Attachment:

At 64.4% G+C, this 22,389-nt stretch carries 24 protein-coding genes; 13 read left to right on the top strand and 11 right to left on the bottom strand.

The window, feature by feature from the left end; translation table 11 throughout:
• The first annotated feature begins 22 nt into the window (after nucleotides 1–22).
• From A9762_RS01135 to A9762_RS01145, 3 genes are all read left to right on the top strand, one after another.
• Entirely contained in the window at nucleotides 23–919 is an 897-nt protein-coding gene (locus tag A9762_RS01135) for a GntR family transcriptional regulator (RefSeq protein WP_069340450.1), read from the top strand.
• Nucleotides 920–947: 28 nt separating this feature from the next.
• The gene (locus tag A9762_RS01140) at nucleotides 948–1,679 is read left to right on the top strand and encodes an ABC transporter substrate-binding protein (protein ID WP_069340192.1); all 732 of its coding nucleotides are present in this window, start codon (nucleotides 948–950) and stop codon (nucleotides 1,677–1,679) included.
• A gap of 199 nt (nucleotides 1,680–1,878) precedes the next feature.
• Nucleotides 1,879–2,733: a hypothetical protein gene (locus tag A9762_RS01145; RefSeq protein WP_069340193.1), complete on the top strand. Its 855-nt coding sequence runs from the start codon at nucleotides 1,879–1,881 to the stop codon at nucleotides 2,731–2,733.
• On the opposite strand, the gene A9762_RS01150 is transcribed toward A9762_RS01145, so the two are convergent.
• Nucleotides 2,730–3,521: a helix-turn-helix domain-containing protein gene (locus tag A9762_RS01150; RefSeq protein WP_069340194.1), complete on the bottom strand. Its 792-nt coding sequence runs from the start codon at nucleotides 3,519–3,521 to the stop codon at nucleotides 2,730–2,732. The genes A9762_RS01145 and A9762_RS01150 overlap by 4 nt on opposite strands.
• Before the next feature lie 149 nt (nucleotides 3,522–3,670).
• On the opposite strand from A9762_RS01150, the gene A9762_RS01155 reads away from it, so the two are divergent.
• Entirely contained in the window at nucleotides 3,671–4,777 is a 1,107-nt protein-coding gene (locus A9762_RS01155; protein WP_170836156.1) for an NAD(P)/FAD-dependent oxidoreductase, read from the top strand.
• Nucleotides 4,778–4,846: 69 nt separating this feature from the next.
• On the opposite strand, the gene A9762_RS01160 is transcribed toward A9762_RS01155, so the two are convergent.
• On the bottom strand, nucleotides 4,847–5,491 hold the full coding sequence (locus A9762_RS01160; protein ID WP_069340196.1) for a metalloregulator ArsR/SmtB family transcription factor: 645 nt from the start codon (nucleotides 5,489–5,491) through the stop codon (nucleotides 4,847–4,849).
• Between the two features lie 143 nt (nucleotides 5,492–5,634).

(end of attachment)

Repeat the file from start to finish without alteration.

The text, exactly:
At 64.4% G+C, this 22,389-nt stretch carries 24 protein-coding genes; 13 read left to right on the top strand and 11 right to left on the bottom strand.

The window, feature by feature from the left end; translation table 11 throughout:
• The first annotated feature begins 22 nt into the window (after nucleotides 1–22).
• From A9762_RS01135 to A9762_RS01145, 3 genes are all read left to right on the top strand, one after another.
• Entirely contained in the window at nucleotides 23–919 is an 897-nt protein-coding gene (locus tag A9762_RS01135) for a GntR family transcriptional regulator (RefSeq protein WP_069340450.1), read from the top strand.
• Nucleotides 920–947: 28 nt separating this feature from the next.
• The gene (locus tag A9762_RS01140) at nucleotides 948–1,679 is read left to right on the top strand and encodes an ABC transporter substrate-binding protein (protein ID WP_069340192.1); all 732 of its coding nucleotides are present in this window, start codon (nucleotides 948–950) and stop codon (nucleotides 1,677–1,679) included.
• A gap of 199 nt (nucleotides 1,680–1,878) precedes the next feature.
• Nucleotides 1,879–2,733: a hypothetical protein gene (locus tag A9762_RS01145; RefSeq protein WP_069340193.1), complete on the top strand. Its 855-nt coding sequence runs from the start codon at nucleotides 1,879–1,881 to the stop codon at nucleotides 2,731–2,733.
• On the opposite strand, the gene A9762_RS01150 is transcribed toward A9762_RS01145, so the two are convergent.
• Nucleotides 2,730–3,521: a helix-turn-helix domain-containing protein gene (locus tag A9762_RS01150; RefSeq protein WP_069340194.1), complete on the bottom strand. Its 792-nt coding sequence runs from the start codon at nucleotides 3,519–3,521 to the stop codon at nucleotides 2,730–2,732. The genes A9762_RS01145 and A9762_RS01150 overlap by 4 nt on opposite strands.
• Before the next feature lie 149 nt (nucleotides 3,522–3,670).
• On the opposite strand from A9762_RS01150, the gene A9762_RS01155 reads away from it, so the two are divergent.
• Entirely contained in the window at nucleotides 3,671–4,777 is a 1,107-nt protein-coding gene (locus A9762_RS01155; protein WP_170836156.1) for an NAD(P)/FAD-dependent oxidoreductase, read from the top strand.
• Nucleotides 4,778–4,846: 69 nt separating this feature from the next.
• On the opposite strand, the gene A9762_RS01160 is transcribed toward A9762_RS01155, so the two are convergent.
• On the bottom strand, nucleotides 4,847–5,491 hold the full coding sequence (locus A9762_RS01160; protein ID WP_069340196.1) for a metalloregulator ArsR/SmtB family transcription factor: 645 nt from the start codon (nucleotides 5,489–5,491) through the stop codon (nucleotides 4,847–4,849).
• Between the two features lie 143 nt (nucleotides 5,492–5,634).